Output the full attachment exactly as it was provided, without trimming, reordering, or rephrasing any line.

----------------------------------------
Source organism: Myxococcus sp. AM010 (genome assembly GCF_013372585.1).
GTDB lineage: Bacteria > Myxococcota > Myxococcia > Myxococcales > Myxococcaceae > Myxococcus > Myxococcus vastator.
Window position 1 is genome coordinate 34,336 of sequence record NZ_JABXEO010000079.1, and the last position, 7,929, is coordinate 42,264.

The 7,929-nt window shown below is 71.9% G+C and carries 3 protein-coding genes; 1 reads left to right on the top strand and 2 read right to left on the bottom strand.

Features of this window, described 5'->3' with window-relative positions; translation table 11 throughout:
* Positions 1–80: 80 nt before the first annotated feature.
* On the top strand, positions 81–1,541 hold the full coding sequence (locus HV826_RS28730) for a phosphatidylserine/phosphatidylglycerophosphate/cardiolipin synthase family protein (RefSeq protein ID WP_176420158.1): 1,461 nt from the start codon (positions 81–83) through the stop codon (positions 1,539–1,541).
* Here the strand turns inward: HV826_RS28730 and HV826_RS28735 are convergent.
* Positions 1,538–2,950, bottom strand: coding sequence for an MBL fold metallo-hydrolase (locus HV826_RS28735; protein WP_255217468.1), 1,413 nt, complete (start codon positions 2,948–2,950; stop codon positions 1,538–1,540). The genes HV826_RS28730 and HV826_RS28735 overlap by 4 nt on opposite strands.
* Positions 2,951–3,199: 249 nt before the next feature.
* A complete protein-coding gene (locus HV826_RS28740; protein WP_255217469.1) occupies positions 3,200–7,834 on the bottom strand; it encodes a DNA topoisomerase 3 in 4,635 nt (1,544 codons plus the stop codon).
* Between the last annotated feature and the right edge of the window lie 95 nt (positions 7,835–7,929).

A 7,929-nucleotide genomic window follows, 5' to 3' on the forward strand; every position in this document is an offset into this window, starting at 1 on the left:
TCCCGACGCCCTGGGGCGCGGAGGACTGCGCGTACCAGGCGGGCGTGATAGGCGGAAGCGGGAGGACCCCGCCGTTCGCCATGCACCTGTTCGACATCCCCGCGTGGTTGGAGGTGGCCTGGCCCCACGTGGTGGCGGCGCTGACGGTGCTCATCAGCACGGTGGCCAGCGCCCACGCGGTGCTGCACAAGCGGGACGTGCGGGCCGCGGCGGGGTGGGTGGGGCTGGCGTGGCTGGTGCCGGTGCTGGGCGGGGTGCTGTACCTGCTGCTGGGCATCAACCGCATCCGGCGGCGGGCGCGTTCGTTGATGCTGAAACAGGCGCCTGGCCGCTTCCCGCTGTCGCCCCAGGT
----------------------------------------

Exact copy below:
Source organism: Myxococcus sp. AM010 (genome assembly GCF_013372585.1).
GTDB lineage: Bacteria > Myxococcota > Myxococcia > Myxococcales > Myxococcaceae > Myxococcus > Myxococcus vastator.
Window position 1 is genome coordinate 34,336 of sequence record NZ_JABXEO010000079.1, and the last position, 7,929, is coordinate 42,264.

The 7,929-nt window shown below is 71.9% G+C and carries 3 protein-coding genes; 1 reads left to right on the top strand and 2 read right to left on the bottom strand.

Features of this window, described 5'->3' with window-relative positions; translation table 11 throughout:
* Positions 1–80: 80 nt before the first annotated feature.
* On the top strand, positions 81–1,541 hold the full coding sequence (locus HV826_RS28730) for a phosphatidylserine/phosphatidylglycerophosphate/cardiolipin synthase family protein (RefSeq protein ID WP_176420158.1): 1,461 nt from the start codon (positions 81–83) through the stop codon (positions 1,539–1,541).
* Here the strand turns inward: HV826_RS28730 and HV826_RS28735 are convergent.
* Positions 1,538–2,950, bottom strand: coding sequence for an MBL fold metallo-hydrolase (locus HV826_RS28735; protein WP_255217468.1), 1,413 nt, complete (start codon positions 2,948–2,950; stop codon positions 1,538–1,540). The genes HV826_RS28730 and HV826_RS28735 overlap by 4 nt on opposite strands.
* Positions 2,951–3,199: 249 nt before the next feature.
* A complete protein-coding gene (locus HV826_RS28740; protein WP_255217469.1) occupies positions 3,200–7,834 on the bottom strand; it encodes a DNA topoisomerase 3 in 4,635 nt (1,544 codons plus the stop codon).
* Between the last annotated feature and the right edge of the window lie 95 nt (positions 7,835–7,929).

A 7,929-nucleotide genomic window follows, 5' to 3' on the forward strand; every position in this document is an offset into this window, starting at 1 on the left:
TCCCGACGCCCTGGGGCGCGGAGGACTGCGCGTACCAGGCGGGCGTGATAGGCGGAAGCGGGAGGACCCCGCCGTTCGCCATGCACCTGTTCGACATCCCCGCGTGGTTGGAGGTGGCCTGGCCCCACGTGGTGGCGGCGCTGACGGTGCTCATCAGCACGGTGGCCAGCGCCCACGCGGTGCTGCACAAGCGGGACGTGCGGGCCGCGGCGGGGTGGGTGGGGCTGGCGTGGCTGGTGCCGGTGCTGGGCGGGGTGCTGTACCTGCTGCTGGGCATCAACCGCATCCGGCGGCGGGCGCGTTCGTTGATGCTGAAACAGGCGCCTGGCCGCTTCCCGCTGTCGCCCCAGGT